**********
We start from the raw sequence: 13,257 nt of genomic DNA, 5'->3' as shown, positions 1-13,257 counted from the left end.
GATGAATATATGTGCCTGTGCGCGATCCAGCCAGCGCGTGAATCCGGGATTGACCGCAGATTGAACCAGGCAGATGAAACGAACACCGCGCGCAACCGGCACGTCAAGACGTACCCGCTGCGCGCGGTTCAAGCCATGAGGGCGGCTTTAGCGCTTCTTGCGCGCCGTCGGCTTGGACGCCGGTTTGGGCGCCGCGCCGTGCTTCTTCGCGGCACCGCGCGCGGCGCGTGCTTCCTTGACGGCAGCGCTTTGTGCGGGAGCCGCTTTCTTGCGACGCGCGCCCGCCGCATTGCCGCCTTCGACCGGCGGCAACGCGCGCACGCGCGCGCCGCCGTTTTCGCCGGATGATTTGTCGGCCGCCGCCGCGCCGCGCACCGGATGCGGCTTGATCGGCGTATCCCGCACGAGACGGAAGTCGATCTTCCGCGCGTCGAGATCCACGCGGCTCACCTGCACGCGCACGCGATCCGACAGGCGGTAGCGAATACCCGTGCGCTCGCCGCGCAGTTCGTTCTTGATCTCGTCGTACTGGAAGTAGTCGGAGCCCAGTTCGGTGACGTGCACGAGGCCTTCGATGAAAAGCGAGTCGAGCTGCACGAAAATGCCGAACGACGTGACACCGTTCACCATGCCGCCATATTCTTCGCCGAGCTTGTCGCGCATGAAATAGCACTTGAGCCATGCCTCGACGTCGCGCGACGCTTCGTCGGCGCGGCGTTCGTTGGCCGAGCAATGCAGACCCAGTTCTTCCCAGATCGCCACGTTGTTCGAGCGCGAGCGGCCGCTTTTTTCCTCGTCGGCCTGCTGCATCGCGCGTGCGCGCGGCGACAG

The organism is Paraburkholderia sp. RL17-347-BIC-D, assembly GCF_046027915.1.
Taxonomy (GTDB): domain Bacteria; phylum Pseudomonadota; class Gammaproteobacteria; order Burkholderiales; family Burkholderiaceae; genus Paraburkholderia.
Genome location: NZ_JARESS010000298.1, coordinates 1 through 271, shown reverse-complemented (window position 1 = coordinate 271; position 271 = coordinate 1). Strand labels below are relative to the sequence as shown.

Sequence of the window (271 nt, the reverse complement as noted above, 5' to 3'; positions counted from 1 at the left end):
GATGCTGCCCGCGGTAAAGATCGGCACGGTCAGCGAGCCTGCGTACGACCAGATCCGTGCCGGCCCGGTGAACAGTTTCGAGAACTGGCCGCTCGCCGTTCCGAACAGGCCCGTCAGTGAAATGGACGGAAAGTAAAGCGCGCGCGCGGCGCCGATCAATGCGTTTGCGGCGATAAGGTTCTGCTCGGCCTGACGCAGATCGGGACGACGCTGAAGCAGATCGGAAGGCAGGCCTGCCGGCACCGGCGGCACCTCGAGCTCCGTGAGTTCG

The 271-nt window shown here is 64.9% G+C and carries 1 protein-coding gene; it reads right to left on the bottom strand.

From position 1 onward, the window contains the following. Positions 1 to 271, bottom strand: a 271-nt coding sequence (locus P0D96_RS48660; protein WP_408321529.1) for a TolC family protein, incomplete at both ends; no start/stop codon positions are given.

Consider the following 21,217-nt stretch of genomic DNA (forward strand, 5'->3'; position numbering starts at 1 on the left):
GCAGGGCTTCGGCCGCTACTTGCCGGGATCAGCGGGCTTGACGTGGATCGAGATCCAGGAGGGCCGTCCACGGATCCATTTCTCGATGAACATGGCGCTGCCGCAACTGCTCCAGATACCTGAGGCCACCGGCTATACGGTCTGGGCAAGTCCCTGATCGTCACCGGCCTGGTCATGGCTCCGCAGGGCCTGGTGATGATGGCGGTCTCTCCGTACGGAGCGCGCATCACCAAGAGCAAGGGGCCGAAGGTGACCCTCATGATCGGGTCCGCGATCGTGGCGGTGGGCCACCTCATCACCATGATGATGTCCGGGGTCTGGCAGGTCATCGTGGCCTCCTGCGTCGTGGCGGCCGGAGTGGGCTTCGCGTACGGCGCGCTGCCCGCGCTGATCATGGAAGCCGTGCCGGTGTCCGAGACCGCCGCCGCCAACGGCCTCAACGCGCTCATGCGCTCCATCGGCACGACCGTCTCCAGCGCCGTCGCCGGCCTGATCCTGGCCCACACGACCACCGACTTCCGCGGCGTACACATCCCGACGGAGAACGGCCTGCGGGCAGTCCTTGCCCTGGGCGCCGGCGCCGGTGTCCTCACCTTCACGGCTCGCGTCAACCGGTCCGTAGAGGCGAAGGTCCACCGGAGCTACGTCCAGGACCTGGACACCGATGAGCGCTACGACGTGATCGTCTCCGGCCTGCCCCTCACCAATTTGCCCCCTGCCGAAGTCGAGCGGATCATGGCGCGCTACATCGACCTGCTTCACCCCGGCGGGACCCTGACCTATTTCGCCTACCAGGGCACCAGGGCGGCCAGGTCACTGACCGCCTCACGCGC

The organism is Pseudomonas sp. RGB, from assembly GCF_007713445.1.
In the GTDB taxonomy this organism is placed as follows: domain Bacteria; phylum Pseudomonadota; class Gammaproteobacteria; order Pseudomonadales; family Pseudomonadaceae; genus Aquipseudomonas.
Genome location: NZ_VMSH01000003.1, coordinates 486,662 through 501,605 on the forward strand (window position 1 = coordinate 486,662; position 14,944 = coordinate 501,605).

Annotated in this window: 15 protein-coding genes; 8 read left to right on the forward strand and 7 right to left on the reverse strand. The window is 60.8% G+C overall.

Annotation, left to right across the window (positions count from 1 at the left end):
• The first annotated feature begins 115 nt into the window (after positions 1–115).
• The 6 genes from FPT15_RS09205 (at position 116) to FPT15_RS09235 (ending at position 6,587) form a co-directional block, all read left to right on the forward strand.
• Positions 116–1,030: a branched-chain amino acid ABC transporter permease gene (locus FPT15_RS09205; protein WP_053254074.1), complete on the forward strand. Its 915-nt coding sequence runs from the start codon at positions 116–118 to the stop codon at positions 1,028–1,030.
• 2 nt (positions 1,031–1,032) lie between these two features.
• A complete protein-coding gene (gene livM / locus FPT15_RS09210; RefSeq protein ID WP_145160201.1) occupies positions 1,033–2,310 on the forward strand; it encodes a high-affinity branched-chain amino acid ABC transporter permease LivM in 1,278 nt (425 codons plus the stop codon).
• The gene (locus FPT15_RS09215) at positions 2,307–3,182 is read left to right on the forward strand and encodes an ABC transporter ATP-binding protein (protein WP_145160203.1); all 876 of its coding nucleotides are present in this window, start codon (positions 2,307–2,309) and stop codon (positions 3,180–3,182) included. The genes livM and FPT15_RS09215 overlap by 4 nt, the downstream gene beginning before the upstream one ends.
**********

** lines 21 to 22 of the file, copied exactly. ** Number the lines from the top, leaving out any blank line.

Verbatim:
• A complete protein-coding gene (gene livM / locus FPT15_RS09210; RefSeq protein ID WP_145160201.1) occupies positions 1,033–2,310 on the forward strand; it encodes a high-affinity branched-chain amino acid ABC transporter permease LivM in 1,278 nt (425 codons plus the stop codon).
• The gene (locus FPT15_RS09215) at positions 2,307–3,182 is read left to right on the forward strand and encodes an ABC transporter ATP-binding protein (protein WP_145160203.1); all 876 of its coding nucleotides are present in this window, start codon (positions 2,307–2,309) and stop codon (positions 3,180–3,182) included. The genes livM and FPT15_RS09215 overlap by 4 nt, the downstream gene beginning before the upstream one ends.